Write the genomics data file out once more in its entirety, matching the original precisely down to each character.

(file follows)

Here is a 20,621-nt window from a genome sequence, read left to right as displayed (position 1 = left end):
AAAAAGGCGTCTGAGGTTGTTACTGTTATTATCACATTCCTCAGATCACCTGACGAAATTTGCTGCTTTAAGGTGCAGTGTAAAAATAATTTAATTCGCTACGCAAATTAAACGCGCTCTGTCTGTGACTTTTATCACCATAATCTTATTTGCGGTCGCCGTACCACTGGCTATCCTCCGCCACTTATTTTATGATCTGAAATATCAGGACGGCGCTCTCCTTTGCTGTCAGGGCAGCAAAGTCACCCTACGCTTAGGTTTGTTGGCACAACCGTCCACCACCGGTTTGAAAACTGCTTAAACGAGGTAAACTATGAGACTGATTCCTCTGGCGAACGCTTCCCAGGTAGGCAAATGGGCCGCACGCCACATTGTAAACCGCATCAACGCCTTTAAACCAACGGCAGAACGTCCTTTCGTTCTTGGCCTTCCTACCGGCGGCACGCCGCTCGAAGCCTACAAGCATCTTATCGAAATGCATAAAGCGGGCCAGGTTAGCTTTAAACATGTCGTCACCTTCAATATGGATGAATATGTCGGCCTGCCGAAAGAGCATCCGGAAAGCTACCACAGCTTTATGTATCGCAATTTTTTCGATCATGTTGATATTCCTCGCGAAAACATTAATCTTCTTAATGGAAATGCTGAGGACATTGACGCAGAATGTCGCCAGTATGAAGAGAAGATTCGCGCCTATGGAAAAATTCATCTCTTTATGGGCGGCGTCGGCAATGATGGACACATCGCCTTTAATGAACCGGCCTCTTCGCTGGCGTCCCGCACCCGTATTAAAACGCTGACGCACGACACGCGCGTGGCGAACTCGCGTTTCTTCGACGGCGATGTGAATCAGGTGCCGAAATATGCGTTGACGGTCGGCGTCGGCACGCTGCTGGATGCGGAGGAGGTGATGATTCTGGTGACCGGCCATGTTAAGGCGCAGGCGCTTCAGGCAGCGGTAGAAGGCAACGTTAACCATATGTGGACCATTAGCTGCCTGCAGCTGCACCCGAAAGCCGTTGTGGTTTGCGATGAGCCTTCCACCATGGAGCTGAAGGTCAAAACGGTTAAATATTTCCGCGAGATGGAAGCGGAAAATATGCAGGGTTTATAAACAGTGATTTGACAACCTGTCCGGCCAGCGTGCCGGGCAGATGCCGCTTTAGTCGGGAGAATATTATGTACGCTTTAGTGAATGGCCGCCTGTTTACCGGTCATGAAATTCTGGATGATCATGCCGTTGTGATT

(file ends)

Here is a 20,621-nt window from a genome sequence, read left to right as displayed (position 1 = left end):
AAAAAGGCGTCTGAGGTTGTTACTGTTATTATCACATTCCTCAGATCACCTGACGAAATTTGCTGCTTTAAGGTGCAGTGTAAAAATAATTTAATTCGCTACGCAAATTAAACGCGCTCTGTCTGTGACTTTTATCACCATAATCTTATTTGCGGTCGCCGTACCACTGGCTATCCTCCGCCACTTATTTTATGATCTGAAATATCAGGACGGCGCTCTCCTTTGCTGTCAGGGCAGCAAAGTCACCCTACGCTTAGGTTTGTTGGCACAACCGTCCACCACCGGTTTGAAAACTGCTTAAACGAGGTAAACTATGAGACTGATTCCTCTGGCGAACGCTTCCCAGGTAGGCAAATGGGCCGCACGCCACATTGTAAACCGCATCAACGCCTTTAAACCAACGGCAGAACGTCCTTTCGTTCTTGGCCTTCCTACCGGCGGCACGCCGCTCGAAGCCTACAAGCATCTTATCGAAATGCATAAAGCGGGCCAGGTTAGCTTTAAACATGTCGTCACCTTCAATATGGATGAATATGTCGGCCTGCCGAAAGAGCATCCGGAAAGCTACCACAGCTTTATGTATCGCAATTTTTTCGATCATGTTGATATTCCTCGCGAAAACATTAATCTTCTTAATGGAAATGCTGAGGACATTGACGCAGAATGTCGCCAGTATGAAGAGAAGATTCGCGCCTATGGAAAAATTCATCTCTTTATGGGCGGCGTCGGCAATGATGGACACATCGCCTTTAATGAACCGGCCTCTTCGCTGGCGTCCCGCACCCGTATTAAAACGCTGACGCACGACACGCGCGTGGCGAACTCGCGTTTCTTCGACGGCGATGTGAATCAGGTGCCGAAATATGCGTTGACGGTCGGCGTCGGCACGCTGCTGGATGCGGAGGAGGTGATGATTCTGGTGACCGGCCATGTTAAGGCGCAGGCGCTTCAGGCAGCGGTAGAAGGCAACGTTAACCATATGTGGACCATTAGCTGCCTGCAGCTGCACCCGAAAGCCGTTGTGGTTTGCGATGAGCCTTCCACCATGGAGCTGAAGGTCAAAACGGTTAAATATTTCCGCGAGATGGAAGCGGAAAATATGCAGGGTTTATAAACAGTGATTTGACAACCTGTCCGGCCAGCGTGCCGGGCAGATGCCGCTTTAGTCGGGAGAATATTATGTACGCTTTAGTGAATGGCCGCCTGTTTACCGGTCATGAAATTCTGGATGATCATGCCGTTGTGATT